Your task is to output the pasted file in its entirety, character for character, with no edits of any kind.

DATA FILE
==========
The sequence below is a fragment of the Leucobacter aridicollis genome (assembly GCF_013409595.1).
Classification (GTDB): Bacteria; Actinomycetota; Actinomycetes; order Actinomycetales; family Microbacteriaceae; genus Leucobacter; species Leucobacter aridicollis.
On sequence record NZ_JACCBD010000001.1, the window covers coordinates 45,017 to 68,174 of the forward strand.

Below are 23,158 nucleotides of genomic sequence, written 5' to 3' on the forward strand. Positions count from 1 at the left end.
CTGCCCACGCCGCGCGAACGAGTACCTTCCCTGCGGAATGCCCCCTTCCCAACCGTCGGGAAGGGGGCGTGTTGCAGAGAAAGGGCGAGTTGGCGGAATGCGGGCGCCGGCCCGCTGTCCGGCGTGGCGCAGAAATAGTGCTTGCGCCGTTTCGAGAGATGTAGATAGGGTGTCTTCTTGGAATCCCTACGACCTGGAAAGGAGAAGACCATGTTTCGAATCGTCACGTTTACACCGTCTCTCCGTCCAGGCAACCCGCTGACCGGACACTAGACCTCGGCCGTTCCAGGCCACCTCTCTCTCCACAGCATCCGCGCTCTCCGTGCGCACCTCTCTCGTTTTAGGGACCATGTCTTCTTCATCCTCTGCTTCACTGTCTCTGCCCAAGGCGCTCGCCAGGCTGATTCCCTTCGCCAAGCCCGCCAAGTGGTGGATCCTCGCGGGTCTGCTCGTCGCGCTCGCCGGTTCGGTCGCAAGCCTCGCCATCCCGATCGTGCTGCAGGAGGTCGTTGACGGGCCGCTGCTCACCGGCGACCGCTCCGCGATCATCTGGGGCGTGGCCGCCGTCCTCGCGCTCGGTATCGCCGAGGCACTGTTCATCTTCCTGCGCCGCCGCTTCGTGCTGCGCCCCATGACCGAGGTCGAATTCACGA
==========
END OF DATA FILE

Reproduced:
The sequence below is a fragment of the Leucobacter aridicollis genome (assembly GCF_013409595.1).
Classification (GTDB): Bacteria; Actinomycetota; Actinomycetes; order Actinomycetales; family Microbacteriaceae; genus Leucobacter; species Leucobacter aridicollis.
On sequence record NZ_JACCBD010000001.1, the window covers coordinates 45,017 to 68,174 of the forward strand.

Below are 23,158 nucleotides of genomic sequence, written 5' to 3' on the forward strand. Positions count from 1 at the left end.
CTGCCCACGCCGCGCGAACGAGTACCTTCCCTGCGGAATGCCCCCTTCCCAACCGTCGGGAAGGGGGCGTGTTGCAGAGAAAGGGCGAGTTGGCGGAATGCGGGCGCCGGCCCGCTGTCCGGCGTGGCGCAGAAATAGTGCTTGCGCCGTTTCGAGAGATGTAGATAGGGTGTCTTCTTGGAATCCCTACGACCTGGAAAGGAGAAGACCATGTTTCGAATCGTCACGTTTACACCGTCTCTCCGTCCAGGCAACCCGCTGACCGGACACTAGACCTCGGCCGTTCCAGGCCACCTCTCTCTCCACAGCATCCGCGCTCTCCGTGCGCACCTCTCTCGTTTTAGGGACCATGTCTTCTTCATCCTCTGCTTCACTGTCTCTGCCCAAGGCGCTCGCCAGGCTGATTCCCTTCGCCAAGCCCGCCAAGTGGTGGATCCTCGCGGGTCTGCTCGTCGCGCTCGCCGGTTCGGTCGCAAGCCTCGCCATCCCGATCGTGCTGCAGGAGGTCGTTGACGGGCCGCTGCTCACCGGCGACCGCTCCGCGATCATCTGGGGCGTGGCCGCCGTCCTCGCGCTCGGTATCGCCGAGGCACTGTTCATCTTCCTGCGCCGCCGCTTCGTGCTGCGCCCCATGACCGAGGTCGAATTCACGA